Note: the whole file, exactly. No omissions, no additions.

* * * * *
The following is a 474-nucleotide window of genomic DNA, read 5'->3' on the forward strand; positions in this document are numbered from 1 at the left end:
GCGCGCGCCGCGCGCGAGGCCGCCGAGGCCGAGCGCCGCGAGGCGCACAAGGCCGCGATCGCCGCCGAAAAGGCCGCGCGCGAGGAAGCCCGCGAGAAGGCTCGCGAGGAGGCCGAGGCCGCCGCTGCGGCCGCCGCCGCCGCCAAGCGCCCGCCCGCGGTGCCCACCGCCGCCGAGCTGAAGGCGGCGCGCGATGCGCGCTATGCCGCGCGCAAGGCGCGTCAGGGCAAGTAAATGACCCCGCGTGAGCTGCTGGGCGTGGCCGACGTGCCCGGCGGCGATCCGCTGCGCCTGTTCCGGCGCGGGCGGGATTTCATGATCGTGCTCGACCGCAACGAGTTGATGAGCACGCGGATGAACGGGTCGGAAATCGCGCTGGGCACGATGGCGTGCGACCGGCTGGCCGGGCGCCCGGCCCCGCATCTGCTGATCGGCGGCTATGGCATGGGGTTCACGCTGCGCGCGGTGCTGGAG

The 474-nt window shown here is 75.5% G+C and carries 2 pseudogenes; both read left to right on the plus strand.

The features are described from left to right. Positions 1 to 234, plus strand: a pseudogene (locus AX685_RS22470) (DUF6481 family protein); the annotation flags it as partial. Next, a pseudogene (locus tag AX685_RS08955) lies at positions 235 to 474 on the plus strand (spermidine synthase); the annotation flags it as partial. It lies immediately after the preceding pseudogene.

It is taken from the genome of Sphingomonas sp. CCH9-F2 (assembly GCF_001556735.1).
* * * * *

The following is a 474-nucleotide window of genomic DNA, read 5'->3' on the forward strand; positions in this document are numbered from 1 at the left end:
GCGCGCGCCGCGCGCGAGGCCGCCGAGGCCGAGCGCCGCGAGGCGCACAAGGCCGCGATCGCCGCCGAAAAGGCCGCGCGCGAGGAAGCCCGCGAGAAGGCTCGCGAGGAGGCCGAGGCCGCCGCTGCGGCCGCCGCCGCCGCCAAGCGCCCGCCCGCGGTGCCCACCGCCGCCGAGCTGAAGGCGGCGCGCGATGCGCGCTATGCCGCGCGCAAGGCGCGTCAGGGCAAGTAAATGACCCCGCGTGAGCTGCTGGGCGTGGCCGACGTGCCCGGCGGCGATCCGCTGCGCCTGTTCCGGCGCGGGCGGGATTTCATGATCGTGCTCGACCGCAACGAGTTGATGAGCACGCGGATGAACGGGTCGGAAATCGCGCTGGGCACGATGGCGTGCGACCGGCTGGCCGGGCGCCCGGCCCCGCATCTGCTGATCGGCGGCTATGGCATGGGGTTCACGCTGCGCGCGGTGCTGGAG

The 474-nt window shown here is 75.5% G+C and carries 2 pseudogenes; both read left to right on the plus strand.

The features are described from left to right. Positions 1 to 234, plus strand: a pseudogene (locus AX685_RS22470) (DUF6481 family protein); the annotation flags it as partial. Next, a pseudogene (locus tag AX685_RS08955) lies at positions 235 to 474 on the plus strand (spermidine synthase); the annotation flags it as partial. It lies immediately after the preceding pseudogene.

It is taken from the genome of Sphingomonas sp. CCH9-F2 (assembly GCF_001556735.1).